With a huge economic crisis, political scandals, corruption and the rise of ultra-right politics, Brazil is going through some extremely difficult times. Despite the crisis it’s gratifying to note that people still have fun with each other, enjoying life with drinks, dance and music. One of the best opportunities to discover what’s going on in the alternative music scene in Brazil is Música Mundo, a network event and showcase festival in Belo Horizonte, with 2.5 million inhabitants, Brazil’s third-largest city.
Known to locals as Beagá (pronounced "bay-ah-gah," Portuguese for BH), Belo Horizonte was named for its beautiful view of nearby mountains. But that was in the past: Nowadays Belo Horizonte is a very busy, cosmopolitan city, full of skyscrapers and favelas. This hectic city has a lot to offer, such as the buzzing cosmopolitan streets of the Savassi neighborhood, fine restaurants, the lively Mercado Central and the Parque Central, where you can enjoy the beauty of tropical trees and plants. Belo Horizonte has countless dimensions and the friendly, welcoming nature of Beagá’s people made my stay in this metropolis a very pleasant one.
Each year in September, Belo Horizonte is host to Música Mundo. This year’s fourth edition was held on Sept. 6-7 in O Museu de Artes e Ofícios (The Museum of Arts and Crafts ) and O Centro de Referência da Juventude (Youth Reference Center), located close to the city center. Similar to WOMEX, Música Mundo is an international gathering for music professionals that revolves around doing business, attending seminars on international markets and exchanges, and concerts of artists from all over the world.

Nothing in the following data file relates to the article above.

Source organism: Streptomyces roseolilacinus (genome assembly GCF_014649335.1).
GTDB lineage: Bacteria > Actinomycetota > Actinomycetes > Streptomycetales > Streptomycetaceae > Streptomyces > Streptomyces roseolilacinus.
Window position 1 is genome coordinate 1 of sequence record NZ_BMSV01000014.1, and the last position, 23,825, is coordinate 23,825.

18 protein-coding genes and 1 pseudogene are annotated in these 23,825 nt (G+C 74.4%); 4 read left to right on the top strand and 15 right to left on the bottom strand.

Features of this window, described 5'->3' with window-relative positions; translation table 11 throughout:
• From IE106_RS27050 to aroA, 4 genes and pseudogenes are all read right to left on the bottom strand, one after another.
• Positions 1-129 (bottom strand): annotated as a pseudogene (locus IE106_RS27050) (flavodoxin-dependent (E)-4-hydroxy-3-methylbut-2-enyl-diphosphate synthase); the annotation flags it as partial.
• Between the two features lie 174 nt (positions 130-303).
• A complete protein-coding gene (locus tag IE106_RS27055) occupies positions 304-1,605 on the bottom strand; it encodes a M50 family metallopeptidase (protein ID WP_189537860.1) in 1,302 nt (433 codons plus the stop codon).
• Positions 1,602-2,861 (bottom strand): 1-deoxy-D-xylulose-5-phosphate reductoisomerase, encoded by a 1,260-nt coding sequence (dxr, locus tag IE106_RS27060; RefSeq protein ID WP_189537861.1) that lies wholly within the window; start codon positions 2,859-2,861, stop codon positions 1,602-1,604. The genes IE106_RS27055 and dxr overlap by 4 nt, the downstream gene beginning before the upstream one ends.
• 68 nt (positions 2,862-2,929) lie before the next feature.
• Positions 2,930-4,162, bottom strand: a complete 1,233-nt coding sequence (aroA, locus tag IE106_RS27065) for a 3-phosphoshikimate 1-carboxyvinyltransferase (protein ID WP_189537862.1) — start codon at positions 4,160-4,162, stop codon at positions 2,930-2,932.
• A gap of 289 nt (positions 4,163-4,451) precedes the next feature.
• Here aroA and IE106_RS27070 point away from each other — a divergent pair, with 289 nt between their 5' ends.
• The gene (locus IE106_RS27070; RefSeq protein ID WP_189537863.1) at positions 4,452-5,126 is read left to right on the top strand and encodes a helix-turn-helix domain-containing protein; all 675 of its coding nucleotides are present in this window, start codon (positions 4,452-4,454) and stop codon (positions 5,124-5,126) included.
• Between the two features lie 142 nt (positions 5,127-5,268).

Important names of the Brazilian and world music universe were present, including producers and programmers of festivals, cultural agents, space managers, distributors, and curators of cultural institutions from all regions of the country and from across Latin America, Europe, Africa and Asia. The program features showcases by Brazilian artists, including names from the province of Minas Gerais and abroad. The theme of Música Mundo--cultural diversity--was well chosen, at this time when the ultra-right is on the rise.
The opening night entertainment in the SESC Palladium Grand Theater was provided by Cabruêra. This Brazilian band emerged in 1999 in Natal with a mix of Afro-Brazilian rhythms, electric funk, folk-rock, and Middle Eastern sounds, and is an innovative force behind the traditional local music from northern Brazil. Cabruêra means literally "a bunch of goats," and in northeast Brazil it's sometimes used as a slightly derogatory word for people of mixed race. It's also the name of one of the most exciting bands in Brazil today and they bear the name proudly and defiantly to signify their affinity with the cultural roots of their rural backgrounds. Guest artists this evening were singers Maíra Baldaia from Minas Gerais and Alessandra Leão from Pernambuco.
One of the big surprises of Música Mundo was the talented Brazilian singer/songwriter Sol Bueno, from the state of Minas Gerais. She is blessed with a soft, striking voice and plays percussion and viola caipira, a 10-string country guitar. Her self-written songs reflect the traditional life of the Cerrado region where she was born. Sol Bueno impressed us with her very natural, spontaneous presence. She has released one album called Poeira Dançante (2017).